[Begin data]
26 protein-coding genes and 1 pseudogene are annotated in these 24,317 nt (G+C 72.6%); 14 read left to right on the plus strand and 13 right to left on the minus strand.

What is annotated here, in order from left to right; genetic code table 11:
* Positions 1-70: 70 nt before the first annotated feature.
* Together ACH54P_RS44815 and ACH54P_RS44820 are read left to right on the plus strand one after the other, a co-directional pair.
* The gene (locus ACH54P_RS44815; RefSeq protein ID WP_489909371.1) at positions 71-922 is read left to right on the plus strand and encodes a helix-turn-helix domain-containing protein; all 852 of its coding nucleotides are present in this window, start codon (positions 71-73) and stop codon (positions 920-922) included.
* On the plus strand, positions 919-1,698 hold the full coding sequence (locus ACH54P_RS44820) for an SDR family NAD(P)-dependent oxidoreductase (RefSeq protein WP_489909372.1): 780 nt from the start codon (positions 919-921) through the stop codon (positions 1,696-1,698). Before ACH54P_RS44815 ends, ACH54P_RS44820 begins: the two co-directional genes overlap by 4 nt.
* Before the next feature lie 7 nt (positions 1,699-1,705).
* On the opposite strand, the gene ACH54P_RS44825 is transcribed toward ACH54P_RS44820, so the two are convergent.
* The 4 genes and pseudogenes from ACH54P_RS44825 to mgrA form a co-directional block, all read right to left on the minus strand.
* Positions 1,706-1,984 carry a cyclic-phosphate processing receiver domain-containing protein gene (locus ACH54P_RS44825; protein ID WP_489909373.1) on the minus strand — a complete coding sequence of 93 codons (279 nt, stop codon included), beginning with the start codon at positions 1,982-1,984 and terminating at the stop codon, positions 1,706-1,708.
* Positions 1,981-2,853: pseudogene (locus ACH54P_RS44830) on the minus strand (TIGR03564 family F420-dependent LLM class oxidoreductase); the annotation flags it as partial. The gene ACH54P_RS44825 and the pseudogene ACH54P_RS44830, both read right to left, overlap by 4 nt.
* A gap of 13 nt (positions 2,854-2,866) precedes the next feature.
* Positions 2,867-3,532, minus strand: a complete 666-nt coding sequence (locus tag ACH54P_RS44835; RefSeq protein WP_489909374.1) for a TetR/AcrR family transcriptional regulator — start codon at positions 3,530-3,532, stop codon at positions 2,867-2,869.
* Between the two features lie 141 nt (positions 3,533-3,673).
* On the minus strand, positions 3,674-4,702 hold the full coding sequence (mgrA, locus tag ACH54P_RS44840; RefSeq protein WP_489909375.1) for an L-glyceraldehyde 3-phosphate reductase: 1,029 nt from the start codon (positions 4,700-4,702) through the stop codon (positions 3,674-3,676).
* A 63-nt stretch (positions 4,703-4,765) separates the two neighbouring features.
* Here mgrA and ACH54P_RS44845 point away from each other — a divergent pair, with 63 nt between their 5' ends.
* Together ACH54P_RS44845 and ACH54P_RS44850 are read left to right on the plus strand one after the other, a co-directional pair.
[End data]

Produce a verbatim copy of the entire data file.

26 protein-coding genes and 1 pseudogene are annotated in these 24,317 nt (G+C 72.6%); 14 read left to right on the plus strand and 13 right to left on the minus strand.

What is annotated here, in order from left to right; genetic code table 11:
* Positions 1-70: 70 nt before the first annotated feature.
* Together ACH54P_RS44815 and ACH54P_RS44820 are read left to right on the plus strand one after the other, a co-directional pair.
* The gene (locus ACH54P_RS44815; RefSeq protein ID WP_489909371.1) at positions 71-922 is read left to right on the plus strand and encodes a helix-turn-helix domain-containing protein; all 852 of its coding nucleotides are present in this window, start codon (positions 71-73) and stop codon (positions 920-922) included.
* On the plus strand, positions 919-1,698 hold the full coding sequence (locus ACH54P_RS44820) for an SDR family NAD(P)-dependent oxidoreductase (RefSeq protein WP_489909372.1): 780 nt from the start codon (positions 919-921) through the stop codon (positions 1,696-1,698). Before ACH54P_RS44815 ends, ACH54P_RS44820 begins: the two co-directional genes overlap by 4 nt.
* Before the next feature lie 7 nt (positions 1,699-1,705).
* On the opposite strand, the gene ACH54P_RS44825 is transcribed toward ACH54P_RS44820, so the two are convergent.
* The 4 genes and pseudogenes from ACH54P_RS44825 to mgrA form a co-directional block, all read right to left on the minus strand.
* Positions 1,706-1,984 carry a cyclic-phosphate processing receiver domain-containing protein gene (locus ACH54P_RS44825; protein ID WP_489909373.1) on the minus strand — a complete coding sequence of 93 codons (279 nt, stop codon included), beginning with the start codon at positions 1,982-1,984 and terminating at the stop codon, positions 1,706-1,708.
* Positions 1,981-2,853: pseudogene (locus ACH54P_RS44830) on the minus strand (TIGR03564 family F420-dependent LLM class oxidoreductase); the annotation flags it as partial. The gene ACH54P_RS44825 and the pseudogene ACH54P_RS44830, both read right to left, overlap by 4 nt.
* A gap of 13 nt (positions 2,854-2,866) precedes the next feature.
* Positions 2,867-3,532, minus strand: a complete 666-nt coding sequence (locus tag ACH54P_RS44835; RefSeq protein WP_489909374.1) for a TetR/AcrR family transcriptional regulator — start codon at positions 3,530-3,532, stop codon at positions 2,867-2,869.
* Between the two features lie 141 nt (positions 3,533-3,673).
* On the minus strand, positions 3,674-4,702 hold the full coding sequence (mgrA, locus tag ACH54P_RS44840; RefSeq protein WP_489909375.1) for an L-glyceraldehyde 3-phosphate reductase: 1,029 nt from the start codon (positions 4,700-4,702) through the stop codon (positions 3,674-3,676).
* A 63-nt stretch (positions 4,703-4,765) separates the two neighbouring features.
* Here mgrA and ACH54P_RS44845 point away from each other — a divergent pair, with 63 nt between their 5' ends.
* Together ACH54P_RS44845 and ACH54P_RS44850 are read left to right on the plus strand one after the other, a co-directional pair.